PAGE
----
Individualism

So, Ireland has elected Michael D. Higgins to be the 9th President of our country. I’ve been a fan of him and his ideas for some time now, so this pleases me greatly. I am also pleased to see that even though his new role is ceremonial and relatively ‘non-political’ he is still sticking to his guns in fighting what he calls the “narrow individualism” which was to blame for the economic and social disaster which befell Ireland. That selfishness that ignored the truth that we are part of an interconnected society – and simply striving for your own gain without thought for others leads to chaos.

The problem of ‘individualism’ is something I have thought about for some time. Repeatedly on this blog I have woven together various threads on the subject, mainly from Eastern Philosophy as interpreted through he work of Alan Watts, but also from other leftist thinkers, as well as scientists, comedians, philosophers and psychologists. In many ways I think it is the fundamental problem. People talk of “Money” or “Religion” being the root of all evil. I think the basic problem is this idea of our separation from our environment and others. We don’t see ourselves as integral parts of a system, and thus we act in ways that is destructive to that system. If we could see how connected we are, how our separation from the Universe is a hoax – THE hoax according to Buddhism – then how we interact with each other would fundamentally change.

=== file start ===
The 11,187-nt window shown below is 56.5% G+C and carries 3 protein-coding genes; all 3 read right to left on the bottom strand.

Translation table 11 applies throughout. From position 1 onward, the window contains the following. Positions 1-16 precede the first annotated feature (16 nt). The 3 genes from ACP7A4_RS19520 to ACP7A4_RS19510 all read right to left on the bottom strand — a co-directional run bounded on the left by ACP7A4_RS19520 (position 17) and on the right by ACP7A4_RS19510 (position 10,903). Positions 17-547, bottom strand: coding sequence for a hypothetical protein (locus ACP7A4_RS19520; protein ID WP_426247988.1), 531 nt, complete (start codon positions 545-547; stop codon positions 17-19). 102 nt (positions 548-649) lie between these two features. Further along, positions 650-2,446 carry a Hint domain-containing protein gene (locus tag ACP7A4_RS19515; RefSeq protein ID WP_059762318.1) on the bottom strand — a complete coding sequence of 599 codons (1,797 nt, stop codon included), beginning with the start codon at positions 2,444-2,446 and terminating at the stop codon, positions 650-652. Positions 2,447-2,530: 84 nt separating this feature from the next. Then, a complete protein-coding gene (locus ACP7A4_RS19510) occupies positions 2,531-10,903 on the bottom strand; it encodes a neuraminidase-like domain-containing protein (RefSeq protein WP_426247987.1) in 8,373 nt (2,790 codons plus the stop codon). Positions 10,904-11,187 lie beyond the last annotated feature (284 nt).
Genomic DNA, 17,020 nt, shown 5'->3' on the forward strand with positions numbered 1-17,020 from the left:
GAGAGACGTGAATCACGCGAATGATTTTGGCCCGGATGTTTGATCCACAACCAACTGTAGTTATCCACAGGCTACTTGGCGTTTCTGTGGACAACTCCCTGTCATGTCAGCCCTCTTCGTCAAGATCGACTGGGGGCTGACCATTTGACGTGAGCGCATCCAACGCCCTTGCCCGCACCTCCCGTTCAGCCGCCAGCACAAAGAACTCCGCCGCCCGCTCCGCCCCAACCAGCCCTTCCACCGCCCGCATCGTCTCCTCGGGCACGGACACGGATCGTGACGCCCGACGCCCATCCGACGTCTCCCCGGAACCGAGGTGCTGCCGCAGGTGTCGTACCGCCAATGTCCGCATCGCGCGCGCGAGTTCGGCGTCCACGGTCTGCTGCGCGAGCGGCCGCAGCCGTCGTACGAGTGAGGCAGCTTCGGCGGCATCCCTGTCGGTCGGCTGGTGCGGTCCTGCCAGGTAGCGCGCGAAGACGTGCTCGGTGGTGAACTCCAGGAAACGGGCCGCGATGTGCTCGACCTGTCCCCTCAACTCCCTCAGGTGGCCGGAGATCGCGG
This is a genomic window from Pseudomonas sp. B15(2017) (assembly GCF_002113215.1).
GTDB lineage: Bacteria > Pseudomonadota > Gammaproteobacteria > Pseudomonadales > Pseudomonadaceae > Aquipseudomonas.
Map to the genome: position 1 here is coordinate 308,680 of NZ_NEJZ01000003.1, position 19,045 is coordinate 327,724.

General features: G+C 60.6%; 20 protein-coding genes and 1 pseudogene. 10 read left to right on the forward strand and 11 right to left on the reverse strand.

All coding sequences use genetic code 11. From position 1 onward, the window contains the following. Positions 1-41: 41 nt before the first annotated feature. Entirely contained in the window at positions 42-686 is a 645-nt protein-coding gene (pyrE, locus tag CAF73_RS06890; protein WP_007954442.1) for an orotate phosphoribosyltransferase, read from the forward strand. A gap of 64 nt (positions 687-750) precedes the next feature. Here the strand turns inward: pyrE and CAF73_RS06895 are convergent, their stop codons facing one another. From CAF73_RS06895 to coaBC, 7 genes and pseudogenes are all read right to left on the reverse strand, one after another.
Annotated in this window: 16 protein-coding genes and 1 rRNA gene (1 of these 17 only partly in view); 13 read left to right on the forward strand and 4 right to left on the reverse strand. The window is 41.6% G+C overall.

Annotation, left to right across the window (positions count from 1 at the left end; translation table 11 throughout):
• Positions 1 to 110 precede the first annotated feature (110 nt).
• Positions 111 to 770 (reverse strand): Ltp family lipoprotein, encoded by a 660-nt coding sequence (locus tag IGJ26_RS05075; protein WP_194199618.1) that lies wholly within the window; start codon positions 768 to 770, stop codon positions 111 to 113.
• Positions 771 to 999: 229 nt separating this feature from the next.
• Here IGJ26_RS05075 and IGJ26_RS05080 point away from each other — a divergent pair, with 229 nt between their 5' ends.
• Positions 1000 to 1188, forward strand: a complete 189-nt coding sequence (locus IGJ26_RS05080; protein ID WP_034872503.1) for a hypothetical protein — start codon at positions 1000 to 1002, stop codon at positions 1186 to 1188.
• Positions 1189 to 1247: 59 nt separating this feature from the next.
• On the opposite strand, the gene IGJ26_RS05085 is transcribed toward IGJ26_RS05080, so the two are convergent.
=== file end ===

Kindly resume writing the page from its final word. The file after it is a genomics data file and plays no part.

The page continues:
Alan Watts nicely captured this view

I’ve seen some right-wing or libertarian commentators raise an alarm at this premise coming from our President elect. Individualism is one of the central axes of their world view, and anything other than that is “collectivism”, wherein lie the murky waters of cartoon communism – grey jumpsuits, non-critical-thinking zombie-like masses marching to work. This is not what criticizing “individualism” leads to – The Buddha or other similar thinkers did not propose a world where people lose their self identity. No one is wishing for a Borg-like collective of unthinking slaves. You do not have to give up your identity to realise that you are entirely interdependent on the rest of the Universe, and that acting in an individualist way is harmful to you and others.

So I am very happy to have a man who shares this view as my President. He has no real power – but if he can help us in any way start thinking about ourselves and place in society – well that’ll be good enough. And, if you look around at most big cities around the world, well, you might just see people Occupying a space who have similar ideas.

“The only sense in which the protesters are communists is that they care for the commons – the commons of nature, of knowledge – which are threatened by the system.”

They are dismissed as dreamers, but the true dreamers are those who think things can go on indefinitely the way they are, just with some cosmetic changes. They are not dreamers; they are the awakening from a dream that is turning into a nightmare. They are not destroying anything, but reacting to how the system is gradually destroying itself.

Slavoj Žižek, entertainer, Marxist philosopher, and cultural theorist on the Occupy Wall Street movement.

“Gracefully exiting infinite loops”

Steve Jobs passed away last night. Don’t really need to add much to the stuff that has been, and will be written about him, suffice to say he made great things that I like to use.

Apple Computers famously reside at 1 Infinite Loop, in Cupertino, California. This morning whilst Twitter became a stream of tributes to Steve, one random, totally unrelated post caught my eye. It was from an account that Tweets posts to a Processing help forum. Someone was innocently asking a programming query, and unexpectedly created a small, strange, fitting moment.

Which, the more I think about it, is actually much more than a simple accidental pun about where Apple Computers is.

I hope we all get to gracefully exit the infinite loops.